A: Yes there is a choice.
Whitney: I want to make money doing art which is like unheard of in a lot of people’s world. They don’t believe that you can be an artist and actually make money. Especially in black culture I feel like.
A: Oh yeah.
Whitney: People are like, “What do you do for a living? You design?” Yeah.
A: You can make money? (laughs)
Whitney: “Oh so you like draw all day and stuff?!” I was like, “Yeah!” So that’s how I came up with the name Rebel Citizen. And I also wanted to redefine the name rebel. At the time like Rihanna, I love her so much, but her and all these artists were rebels as these more sexual kind of characters that young women were looking up to. They were showing rebel in, well not necessarily a bad light but not appropriate. So I wanted to be a more positive uplifting rebel. Haha!
A: That’s interesting because the first time I heard that your clothing line was called Rebel Citizen, I thought, “Hmm, I don’t get it she’s not a rebel!” I didn’t get this sense of aggression from you. But now I see that it goes with your desire to want to redefine what people view as a rebel.
Whitney: There are levels to that. And it’s always looked at in a bad way.
A: The way you just explained it is something I hadn’t thought about. That really to be an individual and maintain your individuality and not succumb to societal norms, you have to be aberrant or rebellious in a sense.
Whitney: Exactly. I knew I would have that challenge. People saying oh well, you’re not a rebel! So I knew I’d have to explain that which is fine because it creates a conversation. I mean you look at leaders and figures that are considered rebels like Malcolm X and all these social activists they’re not bad people. They’re making change in the world. And that’s the other thing. I always wanted to do something good in the world and give back, I’ve been so blessed. I have in my journey so far with my own personal wealth, I’ve given like an orphanage I visited in South Africa. I flew out there and I funded it on my own just through my work and was able to donate art supplies to the school. I had a fundraiser before I left. So that’s that ethical side of my brand. Using fabric from countries that need economic stimulation. Some parts of Africa have beautiful textiles and fabrics and companies here in America they just not from Africa but from everywhere, they take these indigenous prints and recreate them in China in a factory for a fraction of the price or even sometimes the same price. When you can get the original fabric from the people that actually need...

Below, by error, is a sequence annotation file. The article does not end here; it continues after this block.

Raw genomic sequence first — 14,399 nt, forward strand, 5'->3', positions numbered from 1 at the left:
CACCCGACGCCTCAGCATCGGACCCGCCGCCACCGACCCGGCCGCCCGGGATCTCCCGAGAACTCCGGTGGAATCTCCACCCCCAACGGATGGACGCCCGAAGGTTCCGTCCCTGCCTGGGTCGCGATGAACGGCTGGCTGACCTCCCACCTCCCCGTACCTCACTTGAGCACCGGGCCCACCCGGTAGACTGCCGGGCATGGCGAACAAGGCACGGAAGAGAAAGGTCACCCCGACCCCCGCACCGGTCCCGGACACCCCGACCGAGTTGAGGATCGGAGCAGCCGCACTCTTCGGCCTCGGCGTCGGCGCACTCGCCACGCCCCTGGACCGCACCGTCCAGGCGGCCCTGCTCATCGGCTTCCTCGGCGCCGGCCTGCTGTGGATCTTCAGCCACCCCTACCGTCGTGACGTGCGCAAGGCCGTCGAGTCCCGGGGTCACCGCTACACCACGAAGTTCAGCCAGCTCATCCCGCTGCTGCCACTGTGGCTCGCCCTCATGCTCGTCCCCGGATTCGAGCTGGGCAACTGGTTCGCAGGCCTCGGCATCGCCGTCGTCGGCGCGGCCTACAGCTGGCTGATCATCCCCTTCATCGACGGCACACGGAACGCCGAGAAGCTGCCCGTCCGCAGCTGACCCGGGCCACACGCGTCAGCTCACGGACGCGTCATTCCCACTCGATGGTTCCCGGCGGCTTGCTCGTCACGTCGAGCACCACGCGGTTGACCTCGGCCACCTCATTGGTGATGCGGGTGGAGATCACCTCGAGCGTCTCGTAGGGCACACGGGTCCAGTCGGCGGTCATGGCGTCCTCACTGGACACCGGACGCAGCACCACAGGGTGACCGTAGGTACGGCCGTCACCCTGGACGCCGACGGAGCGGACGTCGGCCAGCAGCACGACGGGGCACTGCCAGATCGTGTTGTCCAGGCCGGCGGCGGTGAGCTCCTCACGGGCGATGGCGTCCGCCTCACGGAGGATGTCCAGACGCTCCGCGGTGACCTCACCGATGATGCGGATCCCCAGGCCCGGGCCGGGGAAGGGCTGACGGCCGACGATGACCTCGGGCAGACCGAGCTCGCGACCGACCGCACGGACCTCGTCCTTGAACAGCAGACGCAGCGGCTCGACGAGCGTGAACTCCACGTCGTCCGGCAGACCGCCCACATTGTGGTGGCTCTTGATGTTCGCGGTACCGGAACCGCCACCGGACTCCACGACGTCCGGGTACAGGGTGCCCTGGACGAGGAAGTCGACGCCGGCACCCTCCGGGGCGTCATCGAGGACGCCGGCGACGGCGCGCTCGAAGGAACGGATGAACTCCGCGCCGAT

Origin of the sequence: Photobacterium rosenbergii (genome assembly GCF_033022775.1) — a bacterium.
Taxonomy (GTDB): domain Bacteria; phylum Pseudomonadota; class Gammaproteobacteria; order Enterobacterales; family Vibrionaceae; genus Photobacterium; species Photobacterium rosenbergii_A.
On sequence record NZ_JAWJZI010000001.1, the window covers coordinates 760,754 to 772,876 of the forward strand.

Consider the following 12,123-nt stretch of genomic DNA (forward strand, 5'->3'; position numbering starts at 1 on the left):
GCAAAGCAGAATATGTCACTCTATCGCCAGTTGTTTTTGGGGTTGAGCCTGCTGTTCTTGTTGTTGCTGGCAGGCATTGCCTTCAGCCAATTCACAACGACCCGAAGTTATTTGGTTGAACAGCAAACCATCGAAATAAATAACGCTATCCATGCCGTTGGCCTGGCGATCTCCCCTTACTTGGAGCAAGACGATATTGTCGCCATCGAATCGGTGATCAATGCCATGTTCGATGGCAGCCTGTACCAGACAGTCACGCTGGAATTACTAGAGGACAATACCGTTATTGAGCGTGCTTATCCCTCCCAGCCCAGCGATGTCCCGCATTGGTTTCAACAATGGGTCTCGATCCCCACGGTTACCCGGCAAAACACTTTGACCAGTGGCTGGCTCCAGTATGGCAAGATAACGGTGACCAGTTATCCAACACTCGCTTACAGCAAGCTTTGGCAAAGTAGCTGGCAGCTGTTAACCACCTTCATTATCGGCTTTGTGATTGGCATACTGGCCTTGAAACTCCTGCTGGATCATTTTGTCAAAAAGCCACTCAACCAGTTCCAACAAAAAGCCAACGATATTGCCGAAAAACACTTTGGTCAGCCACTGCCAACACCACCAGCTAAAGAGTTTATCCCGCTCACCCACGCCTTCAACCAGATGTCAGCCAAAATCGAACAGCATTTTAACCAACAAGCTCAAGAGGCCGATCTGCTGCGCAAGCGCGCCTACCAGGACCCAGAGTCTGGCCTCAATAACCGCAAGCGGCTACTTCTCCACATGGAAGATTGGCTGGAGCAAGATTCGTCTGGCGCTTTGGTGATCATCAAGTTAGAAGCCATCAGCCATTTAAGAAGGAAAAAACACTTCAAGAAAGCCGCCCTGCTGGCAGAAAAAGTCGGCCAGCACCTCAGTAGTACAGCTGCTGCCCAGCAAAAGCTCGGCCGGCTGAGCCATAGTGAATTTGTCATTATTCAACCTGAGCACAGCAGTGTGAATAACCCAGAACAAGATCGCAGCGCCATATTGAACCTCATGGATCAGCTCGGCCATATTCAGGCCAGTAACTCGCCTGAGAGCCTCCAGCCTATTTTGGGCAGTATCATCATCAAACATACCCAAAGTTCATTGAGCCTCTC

A: Why do you think that is?
Whitney: It’s just business and relationships and trust. I feel like people trust China, for manufacturing. It’s easy to ship. And they are more established and their economy is more “reliable.” That was not always my experience when working with Chinese manufacturers with Guess and Juicy Couture. I mean nothing ever works really smoothly. I mean we know China, China has taken over the world. They’ve got it down- the manufacturing, is wrapped up tight. But there are other places in the world that can do the same quality manufacture work, if not better quality and in better work environments, at a smaller scale. But, why not support those places? That’s part of my mission.